JOB: Assistant Professor/Provost Fellow- Black Atlantic Art and Architecture @ UChicago

The Department of Art History at the University of Chicago seeks (an) art or architectural historian(s) of the Black Atlantic, specializing in any pertinent historical period and in any territory of Africa, Latin America, the Caribbean, North America, Iberia, and/or the more ramified Atlantic world. We are also interested in art or architectural historians working more broadly on race, (post)colonialism, and visual culture in the Atlantic world. The ability to work across fields and subfields is highly desirable, as we expect the successful candidate to collaborate with faculty within and beyond our department.

The Department of Art History values diversity. A goal of the search is to increase the diversity of the faculty in the Department of Art History and across the Humanities Division, and we therefore welcome applicants from groups historically underrepresented in academia, such as black/African American, Hispanic/Latino, American Indian or Alaskan Native.

Successful candidates will be appointed either as a tenure-track Assistant Professor, or as a Provost Fellow at the rank of Instructor with an initial two-year faculty appointment. This initial period is intended to serve in lieu of a postdoctoral appointment. Provost Fellows will teach one class/year, receive research support, and participate in programming designed to help support them in their transition to Assistant Professor. Provost Fellows will ordinarily be promoted to Assistant Professor at the end of their 2-year term. Candidates for Provost Fellow appointment must have no more than two years of postdoctoral experience. All candidates must have the Ph.D. in hand by the start of the appointment, 1 July 2018.

Complete application materials include cover letter (including discussion of research and teaching interests), CV, two scholarly writing samples, names and contact information for three professional references, and a statement describing the applicant’s prior and potential contributions to diversity in the context of academic research, teaching, and service. Applicants should send all materials in electronic format (MS Word or PDF) to Caroline Altekruse at caltekruse@uchicago.edu with subject heading “Black Atlantic Art and Architecture Search.” In addition, applicants must upload the CV and cover letter to the Academic Career Opportunities website at http://tinyurl.com/ya6e3sek. No applications received after 20 September 2017 will be accepted. University positions are contingent upon budgetary approval.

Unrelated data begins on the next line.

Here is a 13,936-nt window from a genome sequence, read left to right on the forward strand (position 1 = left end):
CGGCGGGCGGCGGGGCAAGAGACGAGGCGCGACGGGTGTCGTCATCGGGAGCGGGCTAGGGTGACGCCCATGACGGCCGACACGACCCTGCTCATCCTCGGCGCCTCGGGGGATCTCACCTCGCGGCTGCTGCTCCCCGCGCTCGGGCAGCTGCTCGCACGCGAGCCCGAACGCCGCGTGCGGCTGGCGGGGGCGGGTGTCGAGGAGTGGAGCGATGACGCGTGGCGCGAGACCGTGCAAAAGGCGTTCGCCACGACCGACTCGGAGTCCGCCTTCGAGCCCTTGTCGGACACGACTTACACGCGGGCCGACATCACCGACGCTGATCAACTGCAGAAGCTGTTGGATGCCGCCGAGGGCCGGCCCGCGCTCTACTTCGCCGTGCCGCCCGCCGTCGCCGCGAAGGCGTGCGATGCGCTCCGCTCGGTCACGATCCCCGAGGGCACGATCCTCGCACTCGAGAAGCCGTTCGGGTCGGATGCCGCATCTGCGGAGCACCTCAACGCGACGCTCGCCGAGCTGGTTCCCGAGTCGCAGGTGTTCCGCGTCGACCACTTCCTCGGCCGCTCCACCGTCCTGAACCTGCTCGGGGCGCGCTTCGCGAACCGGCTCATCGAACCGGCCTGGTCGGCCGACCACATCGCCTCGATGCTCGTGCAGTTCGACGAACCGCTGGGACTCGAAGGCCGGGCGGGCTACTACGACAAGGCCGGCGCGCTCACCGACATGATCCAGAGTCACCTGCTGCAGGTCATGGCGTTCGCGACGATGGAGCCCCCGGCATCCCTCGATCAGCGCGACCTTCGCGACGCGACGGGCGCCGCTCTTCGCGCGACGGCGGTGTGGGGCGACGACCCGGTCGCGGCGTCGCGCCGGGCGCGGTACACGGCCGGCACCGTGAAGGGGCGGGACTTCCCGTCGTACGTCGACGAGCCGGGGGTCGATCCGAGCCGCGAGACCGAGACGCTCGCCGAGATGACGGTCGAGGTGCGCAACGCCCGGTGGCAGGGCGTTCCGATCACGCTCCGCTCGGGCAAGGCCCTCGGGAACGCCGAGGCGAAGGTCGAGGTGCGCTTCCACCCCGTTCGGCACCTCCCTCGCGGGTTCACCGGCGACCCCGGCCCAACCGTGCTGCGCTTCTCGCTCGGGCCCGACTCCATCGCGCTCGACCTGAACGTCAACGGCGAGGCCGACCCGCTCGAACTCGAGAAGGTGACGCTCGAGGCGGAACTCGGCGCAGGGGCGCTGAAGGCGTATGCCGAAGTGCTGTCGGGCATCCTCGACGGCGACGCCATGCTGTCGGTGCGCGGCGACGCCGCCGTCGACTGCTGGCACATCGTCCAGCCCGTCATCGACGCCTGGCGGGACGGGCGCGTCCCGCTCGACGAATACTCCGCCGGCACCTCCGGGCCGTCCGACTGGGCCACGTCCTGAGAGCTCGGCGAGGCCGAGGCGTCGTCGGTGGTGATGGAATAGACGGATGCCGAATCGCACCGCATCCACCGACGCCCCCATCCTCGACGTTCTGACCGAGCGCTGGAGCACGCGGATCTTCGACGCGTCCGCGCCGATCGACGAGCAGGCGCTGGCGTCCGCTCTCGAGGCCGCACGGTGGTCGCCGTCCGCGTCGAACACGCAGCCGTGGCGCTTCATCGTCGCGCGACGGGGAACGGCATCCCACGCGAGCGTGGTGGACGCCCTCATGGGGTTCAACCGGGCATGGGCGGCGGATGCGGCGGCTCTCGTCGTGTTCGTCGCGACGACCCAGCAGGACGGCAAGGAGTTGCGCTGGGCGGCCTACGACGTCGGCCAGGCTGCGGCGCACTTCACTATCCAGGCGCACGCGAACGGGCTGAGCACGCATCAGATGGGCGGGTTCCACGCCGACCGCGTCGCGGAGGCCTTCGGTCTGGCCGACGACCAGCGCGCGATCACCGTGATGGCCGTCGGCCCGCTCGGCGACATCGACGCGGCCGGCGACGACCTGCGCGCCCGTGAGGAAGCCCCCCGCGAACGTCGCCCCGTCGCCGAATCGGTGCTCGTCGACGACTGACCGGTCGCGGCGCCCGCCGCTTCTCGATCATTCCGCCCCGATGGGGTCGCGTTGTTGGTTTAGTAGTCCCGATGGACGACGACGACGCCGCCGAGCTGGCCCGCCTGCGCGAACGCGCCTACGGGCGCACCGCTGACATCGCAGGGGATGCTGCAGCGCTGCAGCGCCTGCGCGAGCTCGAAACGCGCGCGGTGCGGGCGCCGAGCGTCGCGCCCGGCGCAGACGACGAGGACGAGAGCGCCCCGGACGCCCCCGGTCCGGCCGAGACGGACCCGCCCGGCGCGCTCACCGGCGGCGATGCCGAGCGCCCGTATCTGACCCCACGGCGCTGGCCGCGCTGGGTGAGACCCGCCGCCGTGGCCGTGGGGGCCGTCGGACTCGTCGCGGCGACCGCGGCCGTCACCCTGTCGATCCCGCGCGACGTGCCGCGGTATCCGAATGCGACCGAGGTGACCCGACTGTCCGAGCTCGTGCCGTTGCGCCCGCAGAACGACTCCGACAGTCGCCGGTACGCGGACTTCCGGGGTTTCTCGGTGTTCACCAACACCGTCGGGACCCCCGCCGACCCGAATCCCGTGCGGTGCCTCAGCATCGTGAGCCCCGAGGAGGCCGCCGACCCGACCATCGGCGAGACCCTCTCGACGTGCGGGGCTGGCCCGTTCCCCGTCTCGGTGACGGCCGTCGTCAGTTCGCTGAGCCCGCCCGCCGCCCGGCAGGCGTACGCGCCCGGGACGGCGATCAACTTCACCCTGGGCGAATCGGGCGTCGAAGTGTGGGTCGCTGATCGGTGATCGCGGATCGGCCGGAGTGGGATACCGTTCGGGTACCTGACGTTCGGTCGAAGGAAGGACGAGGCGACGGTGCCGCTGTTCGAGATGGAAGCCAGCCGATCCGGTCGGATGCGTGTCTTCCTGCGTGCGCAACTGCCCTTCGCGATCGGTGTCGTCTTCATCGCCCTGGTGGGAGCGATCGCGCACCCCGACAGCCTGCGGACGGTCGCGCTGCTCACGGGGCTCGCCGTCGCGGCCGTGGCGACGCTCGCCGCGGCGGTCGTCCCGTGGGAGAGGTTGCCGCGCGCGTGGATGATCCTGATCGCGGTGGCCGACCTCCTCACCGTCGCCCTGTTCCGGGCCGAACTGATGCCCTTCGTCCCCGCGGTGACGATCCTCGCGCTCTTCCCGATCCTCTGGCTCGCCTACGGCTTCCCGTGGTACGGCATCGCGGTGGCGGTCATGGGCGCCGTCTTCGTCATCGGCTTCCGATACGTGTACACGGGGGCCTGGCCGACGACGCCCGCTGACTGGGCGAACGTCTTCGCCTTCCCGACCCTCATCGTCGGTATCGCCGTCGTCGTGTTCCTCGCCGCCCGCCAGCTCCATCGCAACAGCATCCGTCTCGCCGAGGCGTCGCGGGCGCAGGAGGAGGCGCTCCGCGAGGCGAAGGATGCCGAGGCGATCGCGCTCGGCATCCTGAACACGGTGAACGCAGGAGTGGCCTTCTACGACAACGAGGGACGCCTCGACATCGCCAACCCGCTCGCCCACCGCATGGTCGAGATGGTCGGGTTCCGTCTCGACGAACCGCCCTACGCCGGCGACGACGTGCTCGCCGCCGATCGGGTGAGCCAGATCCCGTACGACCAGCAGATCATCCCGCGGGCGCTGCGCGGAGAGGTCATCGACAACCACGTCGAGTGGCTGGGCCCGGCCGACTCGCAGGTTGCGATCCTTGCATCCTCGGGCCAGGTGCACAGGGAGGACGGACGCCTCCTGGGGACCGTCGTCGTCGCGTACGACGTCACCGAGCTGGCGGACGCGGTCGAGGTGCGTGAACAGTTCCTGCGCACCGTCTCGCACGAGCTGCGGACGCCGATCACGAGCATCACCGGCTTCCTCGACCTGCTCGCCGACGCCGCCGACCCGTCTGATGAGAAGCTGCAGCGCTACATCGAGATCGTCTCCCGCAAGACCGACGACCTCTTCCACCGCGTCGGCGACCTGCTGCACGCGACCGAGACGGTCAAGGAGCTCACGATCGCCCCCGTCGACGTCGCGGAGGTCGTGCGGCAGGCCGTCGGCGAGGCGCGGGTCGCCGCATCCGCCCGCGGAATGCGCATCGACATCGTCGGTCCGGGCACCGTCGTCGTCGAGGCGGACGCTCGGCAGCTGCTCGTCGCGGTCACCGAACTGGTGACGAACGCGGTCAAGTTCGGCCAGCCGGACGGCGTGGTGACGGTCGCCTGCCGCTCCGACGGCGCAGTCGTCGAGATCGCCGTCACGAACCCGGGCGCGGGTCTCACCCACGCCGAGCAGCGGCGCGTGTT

The University of Chicago is an Affirmative Action/Equal Opportunity/Disabled/Veterans Employer and does not discriminate on the basis of race, color, religion, sex, sexual orientation, gender identity, national or ethnic origin, age, status as an individual with a disability, protected veteran status, genetic information, or other protected classes under the law. For additional information please see the University’s Notice of Nondiscrimination at http://www.uchicago.edu/about/non_discrimination_statement/. Job seekers in need of a reasonable accommodation to complete the application process should call 773-702-0287 or email ACOppAdministrator@uchicago.edu with their request.

CFP: “Is there an African Atlantic?” @ MAHS Conference 2017

The Atlantic Ocean provides Africanist art historians a rich model of investigation and analysis. Connecting Africa to Europe and the Americas, the Atlantic maps the flows, circularities, and dislocations of African arts in and out of diaspora. But it also separates. In the hulls of slave ships, new worlds were both forged and lost, underscoring a separation that lives on as today even distinctly black Atlantic scholarship often includes little space for African ideas and worldviews. Responding to the inclusion of open panels dedicated separately to both African and African-American art, this thematic panel seeks contributions that take up African arts’ indeterminate space in the Atlantic world as both possibility and pitfall. Such case studies may include, but are not limited to, the role of African artworks in negotiating new identities and profound social changes wrought by the Atlantic world; the impact of diasporic arts on the African continent; African artistic responses to slavery and the slave trade; and efforts to re-center African epistemologies in diasporic contexts.

The 2017 Conference of the Midwest Art History Society will be held April 6-8 at the Cleveland Museum of Art. Please submit a 250-word proposal and a 2-page CV to Matthew Rarey (mrarey@oberlin.edu) by Saturday, December 31, 2016.

You can access the full conference info and CFP at https://www.mahsonline.org/conference/